I was redoing my room a couple of years ago, and got a loft bed where underneath I put rows of shelves where I had flasks of algae bubbling, and lights, and a lot of equipment and chemicals that I’ve begged, borrowed and stolen over the years.
Some of the stuff I bought, some my parents bought me as presents – I’ve asked for flasks for my birthday. Most of my glassware I borrowed from professors. I’ve got a centrifuge, a microscope, and various supplies for making media and doing chemistry. It’s a pretty nice setup.
What did your experiments consist of?
Most of the experiments are at this point just growth experiments – growing the cultures under different conditions. All of my analytical work that involves lipids or that involves enzymatic stuff, I have to do outside my home because I don’t have that kind of equipment.
Can you share any of your lab successes?
Nannochloropsis salina cultures, 2 mM sethoxydim-selected for four weeks and cultured in untreated f/2 medium for four more weeks, showed ~200% lipid overproduction compared to native cell lines.
You won the Intel Science fair this past year. What was it, do you think, that made your presentation the one they chose?
I’m still not sure! That was such a shock, and such an honor. But I think one of the things that they liked about my research was that it was an idea I came up with that was not necessarily something that was very technical, or very complicated, but it was something that was just a new perspective. And it was something that I developed myself – that came from my observations.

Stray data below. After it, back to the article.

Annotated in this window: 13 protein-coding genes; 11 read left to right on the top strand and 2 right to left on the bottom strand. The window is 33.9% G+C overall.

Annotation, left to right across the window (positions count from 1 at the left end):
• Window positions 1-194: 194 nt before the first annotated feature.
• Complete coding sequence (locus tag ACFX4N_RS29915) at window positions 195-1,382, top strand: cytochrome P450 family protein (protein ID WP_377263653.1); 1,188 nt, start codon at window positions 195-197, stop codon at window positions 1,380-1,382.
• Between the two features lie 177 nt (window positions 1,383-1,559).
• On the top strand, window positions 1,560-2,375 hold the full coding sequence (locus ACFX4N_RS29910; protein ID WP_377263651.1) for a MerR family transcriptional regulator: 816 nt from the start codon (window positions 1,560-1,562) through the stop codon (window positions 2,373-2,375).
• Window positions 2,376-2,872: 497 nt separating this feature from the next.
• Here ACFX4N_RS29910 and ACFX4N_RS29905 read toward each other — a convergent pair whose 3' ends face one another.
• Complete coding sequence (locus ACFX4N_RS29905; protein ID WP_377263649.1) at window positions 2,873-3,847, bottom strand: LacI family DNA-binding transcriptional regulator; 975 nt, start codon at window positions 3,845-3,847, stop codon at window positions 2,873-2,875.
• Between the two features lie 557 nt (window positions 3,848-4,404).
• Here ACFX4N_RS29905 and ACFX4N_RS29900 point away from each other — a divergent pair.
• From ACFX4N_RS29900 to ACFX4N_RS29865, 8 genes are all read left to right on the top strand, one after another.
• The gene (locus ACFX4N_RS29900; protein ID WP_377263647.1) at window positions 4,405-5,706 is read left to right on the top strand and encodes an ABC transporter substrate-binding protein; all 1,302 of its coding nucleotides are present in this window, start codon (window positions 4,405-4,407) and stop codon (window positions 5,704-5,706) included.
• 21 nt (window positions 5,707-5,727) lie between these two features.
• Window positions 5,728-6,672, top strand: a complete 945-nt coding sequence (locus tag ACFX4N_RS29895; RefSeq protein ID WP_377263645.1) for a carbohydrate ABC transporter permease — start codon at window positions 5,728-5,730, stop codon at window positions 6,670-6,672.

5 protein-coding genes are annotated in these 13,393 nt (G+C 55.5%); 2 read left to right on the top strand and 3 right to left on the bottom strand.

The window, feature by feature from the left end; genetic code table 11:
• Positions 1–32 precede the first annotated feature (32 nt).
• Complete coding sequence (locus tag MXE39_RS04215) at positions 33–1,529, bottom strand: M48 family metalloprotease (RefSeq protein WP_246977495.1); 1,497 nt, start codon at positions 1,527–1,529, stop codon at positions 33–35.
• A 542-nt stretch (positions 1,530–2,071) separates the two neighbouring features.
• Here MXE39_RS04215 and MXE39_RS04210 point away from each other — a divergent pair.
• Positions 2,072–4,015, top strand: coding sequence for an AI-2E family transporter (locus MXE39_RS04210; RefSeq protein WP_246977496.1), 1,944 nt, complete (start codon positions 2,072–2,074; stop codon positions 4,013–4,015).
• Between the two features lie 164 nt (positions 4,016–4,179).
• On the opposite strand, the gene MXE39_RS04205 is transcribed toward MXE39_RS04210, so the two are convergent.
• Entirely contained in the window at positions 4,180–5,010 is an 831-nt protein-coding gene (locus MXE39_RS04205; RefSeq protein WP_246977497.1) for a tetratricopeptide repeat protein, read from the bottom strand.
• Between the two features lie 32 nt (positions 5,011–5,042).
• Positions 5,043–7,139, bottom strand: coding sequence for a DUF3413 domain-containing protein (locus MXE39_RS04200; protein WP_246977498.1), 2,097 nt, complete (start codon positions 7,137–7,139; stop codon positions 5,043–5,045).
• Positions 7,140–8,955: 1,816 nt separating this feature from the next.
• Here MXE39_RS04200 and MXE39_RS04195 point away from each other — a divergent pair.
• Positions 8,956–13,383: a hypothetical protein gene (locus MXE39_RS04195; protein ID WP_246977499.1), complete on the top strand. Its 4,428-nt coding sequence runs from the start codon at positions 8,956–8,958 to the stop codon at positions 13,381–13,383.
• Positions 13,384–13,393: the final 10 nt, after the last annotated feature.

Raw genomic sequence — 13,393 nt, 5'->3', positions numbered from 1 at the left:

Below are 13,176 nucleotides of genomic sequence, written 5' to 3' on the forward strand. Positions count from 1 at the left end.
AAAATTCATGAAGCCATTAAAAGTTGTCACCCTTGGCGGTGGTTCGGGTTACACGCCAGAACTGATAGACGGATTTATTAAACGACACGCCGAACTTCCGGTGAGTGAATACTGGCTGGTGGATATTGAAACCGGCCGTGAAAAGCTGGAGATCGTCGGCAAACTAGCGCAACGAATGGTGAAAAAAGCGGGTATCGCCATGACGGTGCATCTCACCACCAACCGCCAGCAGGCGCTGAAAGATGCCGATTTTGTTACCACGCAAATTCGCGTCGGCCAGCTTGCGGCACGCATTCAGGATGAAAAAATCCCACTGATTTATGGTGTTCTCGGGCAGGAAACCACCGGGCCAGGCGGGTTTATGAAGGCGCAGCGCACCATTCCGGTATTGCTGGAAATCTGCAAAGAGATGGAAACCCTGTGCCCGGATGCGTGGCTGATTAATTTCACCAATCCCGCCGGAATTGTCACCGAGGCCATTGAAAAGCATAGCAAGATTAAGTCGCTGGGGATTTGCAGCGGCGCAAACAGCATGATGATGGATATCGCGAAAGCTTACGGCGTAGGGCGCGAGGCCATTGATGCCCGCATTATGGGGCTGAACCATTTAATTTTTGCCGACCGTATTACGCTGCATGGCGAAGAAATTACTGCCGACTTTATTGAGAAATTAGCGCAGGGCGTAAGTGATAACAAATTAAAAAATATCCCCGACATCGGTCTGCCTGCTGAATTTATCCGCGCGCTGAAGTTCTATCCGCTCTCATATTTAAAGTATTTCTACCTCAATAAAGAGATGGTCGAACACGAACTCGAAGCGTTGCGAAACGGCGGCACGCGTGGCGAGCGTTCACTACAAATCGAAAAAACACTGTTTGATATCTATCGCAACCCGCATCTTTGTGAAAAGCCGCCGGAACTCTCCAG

Now that you are starting at MIT, what is your goal?
At this point I think I’m going to major in Biochemistry, but I don’t know what that’s going to look like yet. My biggest goal in going to school next year is to get a lot more research experience because that is the thing I love most about science. Research is a way to experience and to challenge the unknown. That’s one of the reasons I chose MIT, because their undergraduate research opportunities are just amazing. I’m hoping to make a lot of friends, discover a lot of new things. I’m very excited.
Describe the course of study you expect to have over the next couple of years?
Lots of biology and chemistry. I might want to minor in physics or math. I’m also hoping to take some different classes, too. I’m very interested in musical theater, so I’ll probably spend some time on that. Maybe join an a cappella group.
What is your vision of what you will be doing ten years from now?
I’m planning to go to graduate school and get a PhD. At this point I’m planning on spending the rest of my life in school. I want to go into a career in academia and basically do research. I’ve always felt more connected to the academic side than the business side, or the enactment of the idea side. But I’m interested in developing the types of solutions in the lab that can be applied to the real world.
Anything you’d like to pass along to the readers?
I guess it’s that we can’t underestimate the power of these organisms to hold solutions for all manner of real world problems. That’s one of the things that has amazed me the most about working with algae, that there are so many ways to treat these biological systems and so many different results that you can get from them.